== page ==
Meet the Navy veteran who created the trans Pride flag

Monica Helms, a trans Naval officer, talks about finding herself

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Monica Helms
Monica Helms at her workshop in Cobb County

Photograph by Eley photography

I didn’t start to feel like a woman at a certain age—I started to feel like a girl. I was five years old, growing up in Arizona, and I prayed to God to turn me into a girl. You can’t tell me that this is a choice. What does a child in 1956, who’s five years old and can’t read, know about being a different gender? The only thing I knew was that, being raised as a Catholic, you pray to God for things that you want and he’s supposed to deliver, like Amazon. It wasn’t an overnight or same-day delivery because it took 41 years.

In the Navy, I was a nuclear-trained machinist mate. I worked on the mechanical stuff dealing with the submarine’s reactor: pumps, turbines, steam pipes, air conditioning. If I had been caught crossdressing, I would have been in big trouble. The scariest moment was in Vallejo, California, when I got transferred to the U.S.S. Flasher. One afternoon, [I was alone in my room and] I thought it would be cool to put on a bra and panties. I did, and then, I heard a knock. I heard a key going in the lock, and I jumped in my bed and pretended I was sleeping. It was the submarine’s executive officer and chief of the boat. They saw that I was sleeping and left. I was beyond scared. All during that time, from childhood and during my time in the Navy, I never had anyone to confide in or tell.

In the early 1980s, I thought I was a heterosexual crossdresser. I was married, and I liked women. In 1987, a friend of mine and I were with a group of other crossdressers in San Francisco on what was called a “holiday in femme.” We’d go to cities for one weekend once a year. My friend told me why she was starting to transition, and I [recognized] all the same reasons in my head. She put together the puzzle, and I realized I needed to do the same. My father was ill with diabetes and Alzheimer’s at the time, and my mother would not let me see him once I told her I was transgender. I started taking hormones in 1992. My kids were young, three and five. In 1997, I started living as a woman. The following year, my marriage ended. My mother decided I could come home when my father passed away. Today, I talk to my sons often. They became more and more comfortable. The process made me realize that kids come first.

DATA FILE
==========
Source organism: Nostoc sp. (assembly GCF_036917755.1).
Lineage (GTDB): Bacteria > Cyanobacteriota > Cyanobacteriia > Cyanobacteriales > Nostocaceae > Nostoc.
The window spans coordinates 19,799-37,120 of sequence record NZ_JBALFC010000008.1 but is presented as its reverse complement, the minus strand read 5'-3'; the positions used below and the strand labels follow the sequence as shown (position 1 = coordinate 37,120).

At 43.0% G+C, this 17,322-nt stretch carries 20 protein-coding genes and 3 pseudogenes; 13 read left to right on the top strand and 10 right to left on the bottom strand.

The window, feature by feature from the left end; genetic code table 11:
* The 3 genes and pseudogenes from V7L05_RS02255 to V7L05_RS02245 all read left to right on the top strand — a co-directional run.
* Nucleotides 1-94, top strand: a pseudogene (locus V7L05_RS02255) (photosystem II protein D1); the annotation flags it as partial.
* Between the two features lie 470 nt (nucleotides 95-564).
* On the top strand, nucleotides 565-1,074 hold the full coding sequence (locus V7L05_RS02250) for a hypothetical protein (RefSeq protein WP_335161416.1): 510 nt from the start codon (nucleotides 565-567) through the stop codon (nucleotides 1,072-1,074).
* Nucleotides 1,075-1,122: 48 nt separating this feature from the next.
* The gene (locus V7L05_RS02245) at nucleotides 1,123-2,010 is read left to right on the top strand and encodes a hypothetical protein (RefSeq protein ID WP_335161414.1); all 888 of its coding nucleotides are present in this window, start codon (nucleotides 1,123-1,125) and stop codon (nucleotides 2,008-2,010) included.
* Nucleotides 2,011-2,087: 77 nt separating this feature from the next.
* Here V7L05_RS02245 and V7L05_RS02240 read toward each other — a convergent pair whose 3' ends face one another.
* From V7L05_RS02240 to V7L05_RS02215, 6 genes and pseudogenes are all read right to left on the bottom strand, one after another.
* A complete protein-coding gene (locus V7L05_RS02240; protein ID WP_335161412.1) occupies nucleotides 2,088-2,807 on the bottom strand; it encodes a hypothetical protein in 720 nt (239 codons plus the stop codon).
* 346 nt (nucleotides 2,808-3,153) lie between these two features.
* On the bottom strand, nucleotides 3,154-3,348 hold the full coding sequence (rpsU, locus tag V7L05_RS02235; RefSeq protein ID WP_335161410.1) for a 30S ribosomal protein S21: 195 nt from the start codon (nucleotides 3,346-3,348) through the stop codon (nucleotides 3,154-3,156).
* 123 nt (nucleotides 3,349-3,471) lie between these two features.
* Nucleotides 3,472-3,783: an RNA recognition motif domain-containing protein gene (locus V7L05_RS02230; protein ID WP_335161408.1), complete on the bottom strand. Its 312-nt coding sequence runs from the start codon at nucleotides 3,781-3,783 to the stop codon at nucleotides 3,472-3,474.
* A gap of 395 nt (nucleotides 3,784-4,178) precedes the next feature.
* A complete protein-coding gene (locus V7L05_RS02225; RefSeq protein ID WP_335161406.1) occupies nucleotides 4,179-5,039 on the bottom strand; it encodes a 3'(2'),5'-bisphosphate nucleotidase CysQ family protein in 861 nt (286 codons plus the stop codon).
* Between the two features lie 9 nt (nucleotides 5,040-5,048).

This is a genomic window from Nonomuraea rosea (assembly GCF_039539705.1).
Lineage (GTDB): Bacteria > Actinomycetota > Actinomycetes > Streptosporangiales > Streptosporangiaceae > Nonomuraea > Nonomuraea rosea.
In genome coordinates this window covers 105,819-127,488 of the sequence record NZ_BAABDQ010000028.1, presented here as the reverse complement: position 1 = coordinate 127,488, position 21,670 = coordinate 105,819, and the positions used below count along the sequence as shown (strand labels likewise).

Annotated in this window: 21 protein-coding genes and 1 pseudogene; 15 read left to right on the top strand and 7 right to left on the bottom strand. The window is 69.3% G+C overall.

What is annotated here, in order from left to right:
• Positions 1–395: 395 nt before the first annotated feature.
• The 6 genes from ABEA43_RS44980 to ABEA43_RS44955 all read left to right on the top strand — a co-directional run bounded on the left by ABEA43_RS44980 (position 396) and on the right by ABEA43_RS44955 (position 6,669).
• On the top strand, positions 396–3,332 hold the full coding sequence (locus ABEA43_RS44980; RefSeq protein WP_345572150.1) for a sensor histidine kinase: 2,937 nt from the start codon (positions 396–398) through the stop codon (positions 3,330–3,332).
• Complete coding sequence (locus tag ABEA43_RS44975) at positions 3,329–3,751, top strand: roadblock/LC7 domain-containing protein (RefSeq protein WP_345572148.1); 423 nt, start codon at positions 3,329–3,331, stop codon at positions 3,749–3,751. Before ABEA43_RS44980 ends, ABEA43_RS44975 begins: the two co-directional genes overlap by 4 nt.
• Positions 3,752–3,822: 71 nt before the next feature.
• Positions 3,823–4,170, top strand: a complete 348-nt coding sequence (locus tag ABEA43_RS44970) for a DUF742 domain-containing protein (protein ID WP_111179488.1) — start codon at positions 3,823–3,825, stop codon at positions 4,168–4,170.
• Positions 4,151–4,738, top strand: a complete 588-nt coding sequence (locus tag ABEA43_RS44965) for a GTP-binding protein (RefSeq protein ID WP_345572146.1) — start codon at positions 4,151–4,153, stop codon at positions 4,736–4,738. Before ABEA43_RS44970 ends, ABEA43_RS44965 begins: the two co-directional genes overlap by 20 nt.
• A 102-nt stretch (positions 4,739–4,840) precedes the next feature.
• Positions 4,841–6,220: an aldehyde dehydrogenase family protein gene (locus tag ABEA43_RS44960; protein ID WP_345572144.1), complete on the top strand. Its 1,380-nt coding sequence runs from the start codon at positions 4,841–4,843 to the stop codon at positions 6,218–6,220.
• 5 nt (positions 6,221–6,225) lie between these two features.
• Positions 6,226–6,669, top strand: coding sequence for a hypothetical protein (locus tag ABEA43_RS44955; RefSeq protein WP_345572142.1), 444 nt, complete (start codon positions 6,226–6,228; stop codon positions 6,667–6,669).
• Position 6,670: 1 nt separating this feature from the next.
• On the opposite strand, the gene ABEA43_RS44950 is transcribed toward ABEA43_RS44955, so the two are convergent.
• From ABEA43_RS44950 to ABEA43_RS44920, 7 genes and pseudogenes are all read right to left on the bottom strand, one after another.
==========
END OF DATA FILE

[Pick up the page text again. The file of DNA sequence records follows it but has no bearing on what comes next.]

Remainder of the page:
In 2000, I moved to Atlanta. It was one of the best and worst decisions in my life. When my father passed away in Phoenix, I wasn’t nearby. I didn’t get to see my sons graduate high school or watch my oldest go into the Army. The good: I was close to D.C., so I could travel to advocate for trans people. And, of course, I met Darlene, my wife, here, at a contra dance. Six months later, she moved into my house in Marietta. We’re on a hill, in a cul-de-sac. Cobb was once considered a conservative county. Now, we’ve got a Democrat, Lucy McBath, in Congress. There are a lot of LGBTQ people living here. We have gone to all kinds of places, rural areas, and people treat us well. We were on a path to progress before Donald Trump was elected president. That changed when he took office. He banned trans people from the military, told doctors and landlords they could discriminate against trans people. If he wins another term, Darlene and I will likely leave the country.

In the 1990s, Mike Page, the person who created the bisexual Pride flag, encouraged me to make a flag for the trans community. One day, I woke up with the idea for the colors—the traditional color, light blue, for boys, pink for girls, and a single white stripe for those who are transitioning, gender neutral, or intersex. I took it to protests, marches, funerals, transgender days of remembrance. In 2013, I started seeing [my] trans Pride flags flying in other countries. On August 19, 2014, the anniversary of the day I created the flag, the Smithsonian accepted my donation of the original flag.

Our work has saved lives. What made me the proudest, even more than being the first trans delegate from Georgia at the Democratic National Convention [in 2004], was when the U.S. Department of Veteran Affairs issued a directive showing how to treat trans veterans in the VA [in 2013]. Two days after the directive came out, we got emails from trans people saying our nearly nine years of advocacy worked. It’s amazing to be told you’re saving lives.

This article appears in our October 2020 issue.

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